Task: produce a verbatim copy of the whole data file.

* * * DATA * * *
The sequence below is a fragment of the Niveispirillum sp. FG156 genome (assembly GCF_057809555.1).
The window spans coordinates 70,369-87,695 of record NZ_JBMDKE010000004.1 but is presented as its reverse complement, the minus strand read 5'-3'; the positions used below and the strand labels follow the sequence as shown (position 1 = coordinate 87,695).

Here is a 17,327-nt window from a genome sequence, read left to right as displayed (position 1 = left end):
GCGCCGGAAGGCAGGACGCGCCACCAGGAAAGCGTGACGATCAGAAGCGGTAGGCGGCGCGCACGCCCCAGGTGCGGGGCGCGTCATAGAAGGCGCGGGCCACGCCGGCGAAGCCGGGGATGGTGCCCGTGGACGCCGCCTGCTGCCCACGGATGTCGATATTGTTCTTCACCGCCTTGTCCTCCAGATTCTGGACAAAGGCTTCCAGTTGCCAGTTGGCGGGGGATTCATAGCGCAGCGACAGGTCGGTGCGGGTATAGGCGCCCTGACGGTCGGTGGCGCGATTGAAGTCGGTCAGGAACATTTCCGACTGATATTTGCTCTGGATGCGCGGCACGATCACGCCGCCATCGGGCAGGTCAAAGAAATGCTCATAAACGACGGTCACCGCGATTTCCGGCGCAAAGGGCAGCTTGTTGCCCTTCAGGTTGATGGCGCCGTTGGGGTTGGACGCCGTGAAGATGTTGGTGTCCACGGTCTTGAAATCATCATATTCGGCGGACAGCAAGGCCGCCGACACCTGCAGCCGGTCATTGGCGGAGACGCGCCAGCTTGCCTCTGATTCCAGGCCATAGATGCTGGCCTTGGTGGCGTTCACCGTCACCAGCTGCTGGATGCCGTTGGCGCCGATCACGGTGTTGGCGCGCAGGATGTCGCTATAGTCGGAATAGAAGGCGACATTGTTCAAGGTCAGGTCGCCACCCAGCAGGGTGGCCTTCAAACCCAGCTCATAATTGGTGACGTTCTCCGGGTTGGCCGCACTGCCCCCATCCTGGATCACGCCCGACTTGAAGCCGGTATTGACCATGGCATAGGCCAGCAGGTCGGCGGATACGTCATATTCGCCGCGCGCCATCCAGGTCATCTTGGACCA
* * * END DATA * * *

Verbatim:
The sequence below is a fragment of the Niveispirillum sp. FG156 genome (assembly GCF_057809555.1).
The window spans coordinates 70,369-87,695 of record NZ_JBMDKE010000004.1 but is presented as its reverse complement, the minus strand read 5'-3'; the positions used below and the strand labels follow the sequence as shown (position 1 = coordinate 87,695).

Here is a 17,327-nt window from a genome sequence, read left to right as displayed (position 1 = left end):
GCGCCGGAAGGCAGGACGCGCCACCAGGAAAGCGTGACGATCAGAAGCGGTAGGCGGCGCGCACGCCCCAGGTGCGGGGCGCGTCATAGAAGGCGCGGGCCACGCCGGCGAAGCCGGGGATGGTGCCCGTGGACGCCGCCTGCTGCCCACGGATGTCGATATTGTTCTTCACCGCCTTGTCCTCCAGATTCTGGACAAAGGCTTCCAGTTGCCAGTTGGCGGGGGATTCATAGCGCAGCGACAGGTCGGTGCGGGTATAGGCGCCCTGACGGTCGGTGGCGCGATTGAAGTCGGTCAGGAACATTTCCGACTGATATTTGCTCTGGATGCGCGGCACGATCACGCCGCCATCGGGCAGGTCAAAGAAATGCTCATAAACGACGGTCACCGCGATTTCCGGCGCAAAGGGCAGCTTGTTGCCCTTCAGGTTGATGGCGCCGTTGGGGTTGGACGCCGTGAAGATGTTGGTGTCCACGGTCTTGAAATCATCATATTCGGCGGACAGCAAGGCCGCCGACACCTGCAGCCGGTCATTGGCGGAGACGCGCCAGCTTGCCTCTGATTCCAGGCCATAGATGCTGGCCTTGGTGGCGTTCACCGTCACCAGCTGCTGGATGCCGTTGGCGCCGATCACGGTGTTGGCGCGCAGGATGTCGCTATAGTCGGAATAGAAGGCGACATTGTTCAAGGTCAGGTCGCCACCCAGCAGGGTGGCCTTCAAACCCAGCTCATAATTGGTGACGTTCTCCGGGTTGGCCGCACTGCCCCCATCCTGGATCACGCCCGACTTGAAGCCGGTATTGACCATGGCATAGGCCAGCAGGTCGGCGGATACGTCATATTCGCCGCGCGCCATCCAGGTCATCTTGGACCA